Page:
Kongzi, Rawls, and the sense of justice in the Analects.
Access rightsWorldwide access.
Access changed 3-16-09.
Cline, Erin May.
MetadataShow full item record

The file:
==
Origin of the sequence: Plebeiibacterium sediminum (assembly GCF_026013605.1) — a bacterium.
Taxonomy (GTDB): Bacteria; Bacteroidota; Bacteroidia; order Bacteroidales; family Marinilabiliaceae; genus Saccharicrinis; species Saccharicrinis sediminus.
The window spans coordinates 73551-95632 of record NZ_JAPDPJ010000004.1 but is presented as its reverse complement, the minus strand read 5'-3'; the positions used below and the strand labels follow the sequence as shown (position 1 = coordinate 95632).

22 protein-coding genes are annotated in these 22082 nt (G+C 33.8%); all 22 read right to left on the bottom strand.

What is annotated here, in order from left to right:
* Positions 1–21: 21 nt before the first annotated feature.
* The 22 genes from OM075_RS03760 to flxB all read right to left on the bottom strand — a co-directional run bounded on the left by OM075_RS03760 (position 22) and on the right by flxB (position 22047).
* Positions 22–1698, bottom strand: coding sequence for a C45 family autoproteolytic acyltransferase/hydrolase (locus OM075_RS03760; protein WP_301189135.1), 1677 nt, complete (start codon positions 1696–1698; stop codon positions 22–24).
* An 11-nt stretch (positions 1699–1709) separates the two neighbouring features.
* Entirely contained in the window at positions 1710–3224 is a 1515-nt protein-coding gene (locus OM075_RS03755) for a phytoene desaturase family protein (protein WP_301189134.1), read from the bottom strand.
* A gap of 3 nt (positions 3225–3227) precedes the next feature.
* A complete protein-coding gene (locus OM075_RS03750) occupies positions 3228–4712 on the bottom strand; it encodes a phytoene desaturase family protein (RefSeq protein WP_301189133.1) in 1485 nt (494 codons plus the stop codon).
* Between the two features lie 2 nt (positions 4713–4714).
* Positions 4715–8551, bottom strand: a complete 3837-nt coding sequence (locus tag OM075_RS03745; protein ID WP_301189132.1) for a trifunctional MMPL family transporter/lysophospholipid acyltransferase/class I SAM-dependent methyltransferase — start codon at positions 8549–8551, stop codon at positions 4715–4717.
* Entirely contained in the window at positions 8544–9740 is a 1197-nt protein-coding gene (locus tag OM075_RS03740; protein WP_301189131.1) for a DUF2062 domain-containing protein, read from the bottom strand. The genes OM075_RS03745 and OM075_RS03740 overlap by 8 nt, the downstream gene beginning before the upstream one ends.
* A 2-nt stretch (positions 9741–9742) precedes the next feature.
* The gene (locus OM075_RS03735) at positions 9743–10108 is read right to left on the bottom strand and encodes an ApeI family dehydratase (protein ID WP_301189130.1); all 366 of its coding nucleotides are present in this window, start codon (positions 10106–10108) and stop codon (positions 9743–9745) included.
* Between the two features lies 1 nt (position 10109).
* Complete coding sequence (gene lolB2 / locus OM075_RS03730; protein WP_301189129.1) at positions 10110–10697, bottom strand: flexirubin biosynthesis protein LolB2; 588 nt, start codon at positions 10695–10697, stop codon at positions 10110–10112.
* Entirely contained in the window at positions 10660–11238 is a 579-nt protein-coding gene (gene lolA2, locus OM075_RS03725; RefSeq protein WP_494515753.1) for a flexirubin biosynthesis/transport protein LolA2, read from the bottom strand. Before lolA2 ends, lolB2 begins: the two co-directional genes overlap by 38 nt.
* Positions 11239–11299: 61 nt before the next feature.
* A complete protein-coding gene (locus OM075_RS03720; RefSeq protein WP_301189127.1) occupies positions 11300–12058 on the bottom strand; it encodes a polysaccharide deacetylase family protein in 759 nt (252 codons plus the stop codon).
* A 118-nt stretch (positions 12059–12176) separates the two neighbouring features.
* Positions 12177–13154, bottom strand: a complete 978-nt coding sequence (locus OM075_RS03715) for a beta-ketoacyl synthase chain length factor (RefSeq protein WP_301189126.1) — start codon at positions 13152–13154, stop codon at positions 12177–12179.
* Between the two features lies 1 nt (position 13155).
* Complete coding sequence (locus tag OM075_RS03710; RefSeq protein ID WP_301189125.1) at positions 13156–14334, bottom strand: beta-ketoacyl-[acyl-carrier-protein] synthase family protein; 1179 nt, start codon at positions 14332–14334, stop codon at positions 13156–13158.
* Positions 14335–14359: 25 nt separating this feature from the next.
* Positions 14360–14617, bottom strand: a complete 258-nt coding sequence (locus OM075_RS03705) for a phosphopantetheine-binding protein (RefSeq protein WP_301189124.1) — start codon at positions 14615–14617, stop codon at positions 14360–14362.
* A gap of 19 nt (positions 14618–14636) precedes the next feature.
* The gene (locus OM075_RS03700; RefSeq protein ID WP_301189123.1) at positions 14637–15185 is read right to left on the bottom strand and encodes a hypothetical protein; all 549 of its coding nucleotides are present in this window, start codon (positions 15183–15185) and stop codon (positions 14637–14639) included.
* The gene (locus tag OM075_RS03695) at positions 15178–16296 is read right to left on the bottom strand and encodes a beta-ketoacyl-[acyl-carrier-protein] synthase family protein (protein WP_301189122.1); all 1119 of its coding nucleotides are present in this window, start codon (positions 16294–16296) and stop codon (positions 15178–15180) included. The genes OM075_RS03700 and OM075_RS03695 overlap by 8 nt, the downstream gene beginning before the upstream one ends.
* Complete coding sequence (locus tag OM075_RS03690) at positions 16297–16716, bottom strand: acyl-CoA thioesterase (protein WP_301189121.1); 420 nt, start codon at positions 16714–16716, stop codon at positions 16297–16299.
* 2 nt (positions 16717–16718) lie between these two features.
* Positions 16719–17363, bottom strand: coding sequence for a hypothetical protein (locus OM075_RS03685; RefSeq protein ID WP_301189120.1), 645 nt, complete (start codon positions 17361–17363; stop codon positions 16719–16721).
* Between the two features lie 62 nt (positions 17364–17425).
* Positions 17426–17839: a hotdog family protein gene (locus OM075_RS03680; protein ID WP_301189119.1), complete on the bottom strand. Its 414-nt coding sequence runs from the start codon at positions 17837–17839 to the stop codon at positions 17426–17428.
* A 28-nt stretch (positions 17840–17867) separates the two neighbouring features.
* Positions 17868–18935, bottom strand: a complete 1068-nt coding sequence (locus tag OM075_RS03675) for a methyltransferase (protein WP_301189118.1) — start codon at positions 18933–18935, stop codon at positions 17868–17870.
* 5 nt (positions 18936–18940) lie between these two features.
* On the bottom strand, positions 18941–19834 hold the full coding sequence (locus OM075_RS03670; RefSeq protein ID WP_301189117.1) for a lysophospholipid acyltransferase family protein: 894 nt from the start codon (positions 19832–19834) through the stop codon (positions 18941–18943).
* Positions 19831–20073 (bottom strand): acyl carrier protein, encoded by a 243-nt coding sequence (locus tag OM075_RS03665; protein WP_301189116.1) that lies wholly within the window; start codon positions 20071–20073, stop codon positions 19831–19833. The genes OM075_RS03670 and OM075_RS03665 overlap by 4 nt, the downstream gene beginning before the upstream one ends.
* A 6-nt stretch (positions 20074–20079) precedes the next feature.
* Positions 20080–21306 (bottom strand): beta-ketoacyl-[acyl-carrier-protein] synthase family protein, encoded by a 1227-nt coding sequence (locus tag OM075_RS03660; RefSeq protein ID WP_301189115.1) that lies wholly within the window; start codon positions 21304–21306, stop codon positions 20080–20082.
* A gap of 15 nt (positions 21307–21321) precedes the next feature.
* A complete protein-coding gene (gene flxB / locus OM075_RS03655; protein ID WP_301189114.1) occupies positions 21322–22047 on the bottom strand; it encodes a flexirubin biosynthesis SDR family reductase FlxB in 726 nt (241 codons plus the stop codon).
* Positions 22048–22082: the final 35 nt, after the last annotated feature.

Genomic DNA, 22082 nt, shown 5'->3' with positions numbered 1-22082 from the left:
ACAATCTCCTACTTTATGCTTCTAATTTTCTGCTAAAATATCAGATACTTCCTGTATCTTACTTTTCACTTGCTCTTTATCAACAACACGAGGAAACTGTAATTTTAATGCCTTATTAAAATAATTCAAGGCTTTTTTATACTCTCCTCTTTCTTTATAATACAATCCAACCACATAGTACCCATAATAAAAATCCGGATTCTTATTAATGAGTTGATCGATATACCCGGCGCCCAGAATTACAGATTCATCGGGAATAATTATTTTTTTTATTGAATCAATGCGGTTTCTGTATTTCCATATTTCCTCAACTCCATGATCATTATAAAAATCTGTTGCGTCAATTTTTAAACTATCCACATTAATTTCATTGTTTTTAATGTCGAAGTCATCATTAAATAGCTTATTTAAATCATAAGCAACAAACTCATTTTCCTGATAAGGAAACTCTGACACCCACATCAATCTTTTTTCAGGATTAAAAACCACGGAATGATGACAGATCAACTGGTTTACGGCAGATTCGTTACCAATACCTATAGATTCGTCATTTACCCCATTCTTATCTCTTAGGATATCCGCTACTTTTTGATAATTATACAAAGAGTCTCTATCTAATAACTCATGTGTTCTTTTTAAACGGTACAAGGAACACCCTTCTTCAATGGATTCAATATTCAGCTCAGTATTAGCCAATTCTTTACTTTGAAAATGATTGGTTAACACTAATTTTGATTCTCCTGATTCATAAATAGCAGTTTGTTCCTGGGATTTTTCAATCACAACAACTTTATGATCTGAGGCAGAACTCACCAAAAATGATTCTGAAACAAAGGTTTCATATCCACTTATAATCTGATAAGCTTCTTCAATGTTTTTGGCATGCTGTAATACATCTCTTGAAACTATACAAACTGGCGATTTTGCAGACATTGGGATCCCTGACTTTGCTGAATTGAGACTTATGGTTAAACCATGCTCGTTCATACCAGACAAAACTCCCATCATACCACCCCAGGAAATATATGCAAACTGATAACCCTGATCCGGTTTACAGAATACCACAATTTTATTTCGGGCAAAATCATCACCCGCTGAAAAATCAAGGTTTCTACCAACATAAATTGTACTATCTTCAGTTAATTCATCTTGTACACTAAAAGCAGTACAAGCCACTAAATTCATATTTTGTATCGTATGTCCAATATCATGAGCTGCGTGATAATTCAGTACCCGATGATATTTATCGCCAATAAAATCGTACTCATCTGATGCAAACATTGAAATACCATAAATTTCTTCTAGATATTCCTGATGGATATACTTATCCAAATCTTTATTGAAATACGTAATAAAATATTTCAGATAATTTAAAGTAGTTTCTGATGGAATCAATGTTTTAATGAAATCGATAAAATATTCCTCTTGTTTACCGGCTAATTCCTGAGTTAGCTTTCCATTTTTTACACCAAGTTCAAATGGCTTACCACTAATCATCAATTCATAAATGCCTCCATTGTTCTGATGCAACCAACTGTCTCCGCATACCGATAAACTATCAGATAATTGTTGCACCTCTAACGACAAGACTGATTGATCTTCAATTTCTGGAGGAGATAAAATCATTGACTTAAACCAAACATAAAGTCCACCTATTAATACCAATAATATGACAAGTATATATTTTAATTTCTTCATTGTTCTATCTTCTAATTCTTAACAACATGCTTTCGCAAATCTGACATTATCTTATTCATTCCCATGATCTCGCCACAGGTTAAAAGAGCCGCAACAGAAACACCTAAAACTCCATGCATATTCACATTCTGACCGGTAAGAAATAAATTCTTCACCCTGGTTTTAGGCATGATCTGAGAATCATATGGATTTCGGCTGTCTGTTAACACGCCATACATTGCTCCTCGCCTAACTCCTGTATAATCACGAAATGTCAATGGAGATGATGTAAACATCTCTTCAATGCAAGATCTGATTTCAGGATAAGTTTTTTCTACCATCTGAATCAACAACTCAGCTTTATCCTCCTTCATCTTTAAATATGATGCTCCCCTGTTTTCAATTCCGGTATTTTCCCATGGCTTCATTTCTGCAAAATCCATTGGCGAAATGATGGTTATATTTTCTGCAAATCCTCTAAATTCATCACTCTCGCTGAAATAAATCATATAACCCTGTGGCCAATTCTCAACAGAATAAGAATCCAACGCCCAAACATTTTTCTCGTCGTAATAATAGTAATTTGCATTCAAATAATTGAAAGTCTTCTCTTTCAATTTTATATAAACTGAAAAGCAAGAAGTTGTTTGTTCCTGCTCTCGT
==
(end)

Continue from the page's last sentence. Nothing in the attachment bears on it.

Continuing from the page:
This dissertation is a comparative study of the philosophy of John Rawls and the Confucian Analects regarding the idea of a sense of justice. The first aim of this work is to correct a view that has been advanced by several scholars of Chinese and comparative philosophy, namely, that the absence of terms such as "justice" in classical Chinese indicates that classical Chinese texts are not concerned with questions of justice, and that classical Confucian philosophers were not interested in the ideas that are the focus of modern Western political philosophy. Against these claims, I argue that there are deep and important areas of agreement between the understanding of a sense of justice in the Analects and John Rawls's account of a sense of justice. I show that on both views, a sense of justice is cultivated first within the context of parent-child relationships and then within communities, finally emerging as a fully developed moral sense that informs the capacity to feel and act in certain ways toward other members of society. The second aim of this study is to show how comparative work can help us to understand more fully and accurately the features of two or more views. I argue that studying the idea of a sense of justice in the Analects alongside a Rawlsian sense of justice highlights some important dimensions of Rawls's work that have been neglected, including the role he assigns to the family and the community in his account of how citizens cultivate a sense of justice. I also argue that Rawls's discussions of moral psychology and the development of a sense of justice provide readers with a model for understanding the role that moral capacities can play in political philosophy. Rawls's account helps readers to see how an appreciation for justice can be expressed in a text like the Analects, even though there is not a fully developed theory of justice or a single term that consistently designates "justice."